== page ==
Current courses

SAFS733: Advanced topics in SAFS, a capstone course

In this course, upper-level SAFS undergraduates (juniors and seniors) engage with their peers in critical, student-led discussion of both instructor-chosen and student-selected works (papers, books, videos, etc.) relating to agricultural and food systems sustainability across scales, local to global. With these discussions providing context, students pursue individual, semester-long projects aimed at practically addressing specific issues of personal interest. The individual projects culminate in a final deliverable as well as a presentation to the class and invited guests (e.g. SAFS faculty, project collaborators, etc.). The course aims to improve critical reading, writing, discussion, and presentation skills; build cohort cohesiveness; and challenge SAFS students to examine their beliefs and working assumptions about agricultural and food systems sustainability. The course is Writing Intensive (WI); for seniors, it fulfills the capstone requirement for the major.

BIOL933: Design, Analysis, and Interpretation of Experiments

Through an in-depth consideration of common general linear models used in the analysis of variance, this course is intended to challenge graduate students to reflect upon the process of experimental thinking itself while equipping them with the skills necessary to design and execute experiments that address the research questions of most interest to them. Problem sets will provide students the opportunity to internalize the concepts covered in lectures. Computer lab sessions will provide instruction in the use of R to complete problem sets. Open office hours will provide an informal venue for students to discuss the course material with each other and the instructor. Finally, optional presentations will provide students the opportunity to receive critical feedback on the experimental designs of their individual graduate research projects.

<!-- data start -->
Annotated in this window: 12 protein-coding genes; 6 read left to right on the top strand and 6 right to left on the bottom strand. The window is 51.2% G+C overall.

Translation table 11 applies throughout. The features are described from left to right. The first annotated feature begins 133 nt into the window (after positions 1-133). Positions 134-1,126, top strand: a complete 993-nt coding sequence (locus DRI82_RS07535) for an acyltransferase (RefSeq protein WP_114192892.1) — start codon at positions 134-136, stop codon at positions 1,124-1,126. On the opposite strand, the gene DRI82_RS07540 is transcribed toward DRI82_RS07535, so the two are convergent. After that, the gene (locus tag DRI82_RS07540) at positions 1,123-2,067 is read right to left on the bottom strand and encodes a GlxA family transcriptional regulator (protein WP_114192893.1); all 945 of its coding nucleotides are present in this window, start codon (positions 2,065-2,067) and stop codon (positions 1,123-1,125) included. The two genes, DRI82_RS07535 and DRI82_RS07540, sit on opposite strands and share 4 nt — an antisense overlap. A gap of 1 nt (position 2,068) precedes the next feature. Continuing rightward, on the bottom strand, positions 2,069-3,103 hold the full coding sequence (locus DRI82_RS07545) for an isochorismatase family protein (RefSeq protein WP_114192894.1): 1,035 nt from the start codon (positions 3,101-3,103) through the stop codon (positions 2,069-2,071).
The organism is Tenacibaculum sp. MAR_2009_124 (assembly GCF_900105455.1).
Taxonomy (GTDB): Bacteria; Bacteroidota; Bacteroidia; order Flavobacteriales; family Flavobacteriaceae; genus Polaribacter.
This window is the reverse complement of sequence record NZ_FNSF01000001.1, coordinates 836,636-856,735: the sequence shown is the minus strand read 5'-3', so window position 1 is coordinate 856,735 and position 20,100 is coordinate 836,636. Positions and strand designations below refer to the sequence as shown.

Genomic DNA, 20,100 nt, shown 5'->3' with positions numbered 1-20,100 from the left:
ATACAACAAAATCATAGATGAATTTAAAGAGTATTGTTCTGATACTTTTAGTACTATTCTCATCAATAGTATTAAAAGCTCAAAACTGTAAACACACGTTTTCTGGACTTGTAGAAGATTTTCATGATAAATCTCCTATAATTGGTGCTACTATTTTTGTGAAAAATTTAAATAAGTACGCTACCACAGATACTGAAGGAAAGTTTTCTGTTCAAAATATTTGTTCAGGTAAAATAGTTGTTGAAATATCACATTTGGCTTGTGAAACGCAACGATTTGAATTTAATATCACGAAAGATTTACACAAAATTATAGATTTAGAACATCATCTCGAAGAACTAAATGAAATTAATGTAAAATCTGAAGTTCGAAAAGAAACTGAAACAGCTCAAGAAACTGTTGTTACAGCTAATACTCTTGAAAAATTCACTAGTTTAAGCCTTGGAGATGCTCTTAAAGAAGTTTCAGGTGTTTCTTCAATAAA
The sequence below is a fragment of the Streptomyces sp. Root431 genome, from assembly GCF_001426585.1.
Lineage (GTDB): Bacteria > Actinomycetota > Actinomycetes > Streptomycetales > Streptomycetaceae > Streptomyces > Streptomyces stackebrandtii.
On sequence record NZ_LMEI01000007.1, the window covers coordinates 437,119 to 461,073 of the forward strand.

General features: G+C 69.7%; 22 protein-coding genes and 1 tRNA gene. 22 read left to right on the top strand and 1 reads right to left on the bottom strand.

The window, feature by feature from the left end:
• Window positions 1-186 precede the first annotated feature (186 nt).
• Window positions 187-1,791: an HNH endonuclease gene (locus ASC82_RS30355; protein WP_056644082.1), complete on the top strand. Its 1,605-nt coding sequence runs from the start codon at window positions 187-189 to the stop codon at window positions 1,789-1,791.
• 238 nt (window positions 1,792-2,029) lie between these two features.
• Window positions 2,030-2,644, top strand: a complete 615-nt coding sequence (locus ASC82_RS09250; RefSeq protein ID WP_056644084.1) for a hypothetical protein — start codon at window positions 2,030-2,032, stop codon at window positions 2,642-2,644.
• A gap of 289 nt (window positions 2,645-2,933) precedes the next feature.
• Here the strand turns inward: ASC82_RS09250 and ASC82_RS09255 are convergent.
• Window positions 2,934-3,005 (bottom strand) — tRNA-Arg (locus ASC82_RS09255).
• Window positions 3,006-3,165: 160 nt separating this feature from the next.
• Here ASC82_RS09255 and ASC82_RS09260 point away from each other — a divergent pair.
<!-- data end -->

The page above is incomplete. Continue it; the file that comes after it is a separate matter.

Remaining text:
Past courses

SAFS733: Farm Studio, a capstone course

The Farm Studio is an opportunity for graduating SAFS (Sustainable Agriculture and Food System) majors to engage with the agricultural community beyond campus by serving as a team of sustainability consultants to a local farm. Through a process of open and critical dialogue, supplemented by readings, guest lectures, case studies, farm visits, targeted data collection, and reporting, we utilize design methodologies to systematically explore the central questions: "Is this a sustainable operation?" and "How might it be enhanced?" We also consider how such questions posed at the farm-scale intersect with sustainability goals and constraints at regional, national, and global scales. As a capstone for the major, this course is designed to encourage reflection among SAFS students as they consider their transition from undergraduates to their future, individual roles in our food system.

A sincere thank you to our collaborating farms:
2013 - Stout Oak Farm, Brentwood, NH
2014 -
Coppal House Farm, Lee, NH
2015 -
Brandmoore Farm, Rollinsford, NH